And lest people think they are safe on consoles, refer to Alexander Case’s comment about Capcom. DRM is coming to a console near you, soon. The PC is just the proving ground for this.

      Shamus, I’ll echo the sentiment: please don’t stop talking about issues like this. We all need to keep up the pressure on Ubisoft until they relent on this idiotic DRM scheme.

      Obviously they are not going to drop this system tomorrow, or even in the near future. First, they really want to see how far they can push us. But second and more importantly, they don’t want to admit they are wrong. The people who make these kinds of decisions at Ubisoft are human too (though possibly eeevil humans :) ), and their egos won’t allow them to admit they made a bad decision.

      Not to mention, whoever is responsible for this could lose their jobs if they admit defeat. So they will cling desperately to their latest ham-fisted DRM implementation for as long as possible.

      And I, too, feel the same way as Kdasnky. The quality of gameplay in game titles over the last few years has declined dramatically. It’s all flash now, and no substance. The industry is slowly circling the drain at this point. There’s going to be another “video game crash”. I actually expected it to have happpened already by now; but the industry seems to be going out kicking and screaming, somehow managing to prolong the inevitable.

      1. Axle says:

        I believe that we are very close to a point where, in order to convince us to buy a new and shiny game, they will have to spend more money on advertising and PR (“kicking and screaming”:) than on the game development itself, so the final product will have to be a step back from previous installments. (Just think how much it costs to advertise Crysis 2 in time square).

        And when that happens – people will stop beleiving the hypes, that the PR people are making, and will start buying older games they missed in the past, because they are much better and cheaper than new ones. Even today, when you look at steams “Top sellers” chart, you can see that the titles that dominate the charts are the ones that are currently on sale.

        And that, I believe, is the gaming crash that will save the industry from its horrible state. And hopefully the ball will go the the indy developers field which, hopefully, are making enough money today to create the AAA titles of tomorrow. (I have a good feeling that Torchlight 2 will be a good competitor to Diablo 3).

  17. James Pope says:

    I wonder, once the PC market is well and truly dead and the console manufacturers keep on with their push to use more commercial off the shelf components for their dork boxes, how long it will be before the PC rallies back with “I’ve got six processors and external HDs. Screw this, I’m running your 360 game whether you like it or not.”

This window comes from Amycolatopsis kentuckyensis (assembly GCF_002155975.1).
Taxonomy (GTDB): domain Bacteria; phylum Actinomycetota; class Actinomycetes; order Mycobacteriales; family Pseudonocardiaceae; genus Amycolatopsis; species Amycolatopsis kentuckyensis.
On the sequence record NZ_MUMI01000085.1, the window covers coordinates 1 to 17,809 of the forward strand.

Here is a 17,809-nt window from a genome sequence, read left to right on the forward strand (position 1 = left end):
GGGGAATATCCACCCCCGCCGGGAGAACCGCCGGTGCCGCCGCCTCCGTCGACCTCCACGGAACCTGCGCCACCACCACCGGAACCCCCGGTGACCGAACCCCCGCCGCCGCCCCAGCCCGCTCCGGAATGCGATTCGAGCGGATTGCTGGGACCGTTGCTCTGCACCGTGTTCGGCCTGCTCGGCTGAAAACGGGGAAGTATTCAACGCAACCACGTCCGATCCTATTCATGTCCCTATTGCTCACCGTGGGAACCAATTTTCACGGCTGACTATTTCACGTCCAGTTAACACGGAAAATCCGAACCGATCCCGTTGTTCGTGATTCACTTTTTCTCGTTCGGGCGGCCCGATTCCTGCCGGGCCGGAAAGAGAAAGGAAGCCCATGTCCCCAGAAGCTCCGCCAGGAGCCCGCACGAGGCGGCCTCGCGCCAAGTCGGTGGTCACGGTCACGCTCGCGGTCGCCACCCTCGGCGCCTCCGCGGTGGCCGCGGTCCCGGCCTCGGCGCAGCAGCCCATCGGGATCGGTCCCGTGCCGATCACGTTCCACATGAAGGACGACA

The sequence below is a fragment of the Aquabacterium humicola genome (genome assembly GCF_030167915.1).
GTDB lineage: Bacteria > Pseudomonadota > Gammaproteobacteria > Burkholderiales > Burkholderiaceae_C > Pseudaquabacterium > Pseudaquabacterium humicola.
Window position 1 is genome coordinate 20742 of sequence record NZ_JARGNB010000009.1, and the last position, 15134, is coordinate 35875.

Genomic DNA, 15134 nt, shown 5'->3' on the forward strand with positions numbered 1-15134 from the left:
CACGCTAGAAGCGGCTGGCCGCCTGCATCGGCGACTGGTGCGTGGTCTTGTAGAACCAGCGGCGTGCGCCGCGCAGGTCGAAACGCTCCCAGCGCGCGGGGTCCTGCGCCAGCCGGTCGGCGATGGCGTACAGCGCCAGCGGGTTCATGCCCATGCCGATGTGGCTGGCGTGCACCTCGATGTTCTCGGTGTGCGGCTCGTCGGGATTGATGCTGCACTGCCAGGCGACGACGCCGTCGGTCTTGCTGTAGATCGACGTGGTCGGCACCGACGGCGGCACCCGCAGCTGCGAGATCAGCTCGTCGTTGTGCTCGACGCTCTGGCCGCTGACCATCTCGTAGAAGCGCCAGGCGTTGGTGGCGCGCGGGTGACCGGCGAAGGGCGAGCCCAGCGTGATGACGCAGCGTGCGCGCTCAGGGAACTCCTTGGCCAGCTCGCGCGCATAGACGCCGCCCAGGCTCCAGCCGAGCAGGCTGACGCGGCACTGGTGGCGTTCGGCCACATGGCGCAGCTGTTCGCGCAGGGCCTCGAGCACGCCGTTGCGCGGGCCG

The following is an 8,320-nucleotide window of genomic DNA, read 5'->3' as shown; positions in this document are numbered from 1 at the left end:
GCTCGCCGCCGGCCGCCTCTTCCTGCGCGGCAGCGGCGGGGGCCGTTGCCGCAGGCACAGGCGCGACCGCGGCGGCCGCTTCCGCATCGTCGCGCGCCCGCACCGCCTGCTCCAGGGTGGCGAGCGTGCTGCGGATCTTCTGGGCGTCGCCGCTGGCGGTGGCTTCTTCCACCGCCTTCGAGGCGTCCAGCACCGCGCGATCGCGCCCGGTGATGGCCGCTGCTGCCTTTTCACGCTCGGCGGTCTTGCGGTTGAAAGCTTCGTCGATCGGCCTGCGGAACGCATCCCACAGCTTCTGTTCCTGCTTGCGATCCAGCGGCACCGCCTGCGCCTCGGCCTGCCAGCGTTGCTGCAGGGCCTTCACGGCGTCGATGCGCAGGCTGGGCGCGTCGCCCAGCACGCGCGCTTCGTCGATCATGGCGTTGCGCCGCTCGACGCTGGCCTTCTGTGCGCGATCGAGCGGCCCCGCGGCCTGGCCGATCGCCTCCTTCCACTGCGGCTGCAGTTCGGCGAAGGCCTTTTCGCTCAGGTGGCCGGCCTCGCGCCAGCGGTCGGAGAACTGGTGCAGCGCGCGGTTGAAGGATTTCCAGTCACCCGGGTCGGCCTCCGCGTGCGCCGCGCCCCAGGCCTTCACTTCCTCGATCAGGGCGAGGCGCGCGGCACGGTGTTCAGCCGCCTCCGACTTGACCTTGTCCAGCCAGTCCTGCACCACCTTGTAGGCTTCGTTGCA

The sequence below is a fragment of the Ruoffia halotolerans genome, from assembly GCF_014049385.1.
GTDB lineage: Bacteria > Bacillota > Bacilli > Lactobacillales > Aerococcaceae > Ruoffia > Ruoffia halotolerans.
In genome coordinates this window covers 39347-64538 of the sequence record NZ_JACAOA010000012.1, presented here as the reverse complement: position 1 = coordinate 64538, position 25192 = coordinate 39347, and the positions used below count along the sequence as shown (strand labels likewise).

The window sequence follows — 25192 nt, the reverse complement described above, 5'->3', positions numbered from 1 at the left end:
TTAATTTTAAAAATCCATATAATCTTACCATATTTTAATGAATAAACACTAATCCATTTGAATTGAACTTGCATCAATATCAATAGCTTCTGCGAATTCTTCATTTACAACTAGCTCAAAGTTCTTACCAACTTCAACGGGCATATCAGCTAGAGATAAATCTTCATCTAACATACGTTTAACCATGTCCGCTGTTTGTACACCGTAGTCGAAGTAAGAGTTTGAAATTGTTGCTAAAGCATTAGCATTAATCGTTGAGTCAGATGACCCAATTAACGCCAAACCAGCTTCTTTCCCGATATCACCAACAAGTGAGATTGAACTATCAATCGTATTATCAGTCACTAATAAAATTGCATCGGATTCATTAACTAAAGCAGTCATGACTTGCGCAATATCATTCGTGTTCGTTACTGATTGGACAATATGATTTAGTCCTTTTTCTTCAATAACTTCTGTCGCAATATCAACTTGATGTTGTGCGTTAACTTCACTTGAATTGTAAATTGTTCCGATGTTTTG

Because as far as I can tell, the only reason the pirates haven’t made a virtual 360/PS3 already is because they haven’t had to. Is there some sort of super-duper hardware reason that PCs can’t pretend to be these things?

    1. Miral says:

      Processing power, mainly. A dedicated games machine has a lot less cruft running in the background, and has hardware optimised for the purposes of playing games. Whereas a PC emulating that behaviour will have more stuff going on in the background *plus* it has to implement virtual hardware, which is always slower than real hardware.

      Give it time, though. PS1 emulation runs better than most real PS1s now. I haven’t seen a really good PS2 emulator yet, but they’re coming along. And it’s probably easier to emulate Xbox hardware than PS hardware, since they’re more similar to PCs to begin with.

      1. Roll-a-die says:

        PCSX2 is doing fairly well. It’s got decent speed on my 6 year old machine now. Only thing that needs work, really, is the GFX emulation accuracy. I’m using it for persona 4 right now, because I was smart and saved a backup ISO before my dog decided to carve a gouge in the disk. Only really bad things are the graphics glitches which are tolerable and the very rare sound pops.

        Whatcha gotta understand is that it’s not gonna just work immediately on all systems. It’ll take some time to find the right settings.

        GBA emulators are doing quite well as well. I’d rather play a GBA game on an emulator than on a handheld simply because my hand’s don’t fit well on a PS2 controller so there’s no way they’ll fit on my SP well.

        This doesn’t hold true for a DS though, give it a year.

  18. Blackbird71 says:

    Fantastic Shamus, you read my mind!

    Seriously, the other day when you listed the different types of Stolen Pixels that you do, I was thinking to myself “I wish he’d go back and do more with Overlord, he makes a great vehicle for the evil of the non-EA companies.” I figured you’d stopped with Overlord because it’s been so long since the game came out, but here we are, and once again the master of evil finds himself upstaged by another game company!

  19. Daf says:

    (C)opyright 2009? How far ahead is your buffer, Shamus? o.0

  20. Sheer_Falacy says:

    One example of a (somewhat) different view on the DRM situation is at

    (He’s mentioned it a few times before, too)

  21. Arquinsiel says:

    I have to lol a bit that the last “game” in the picture about PC gaming not dying is Duke Nukem Forever….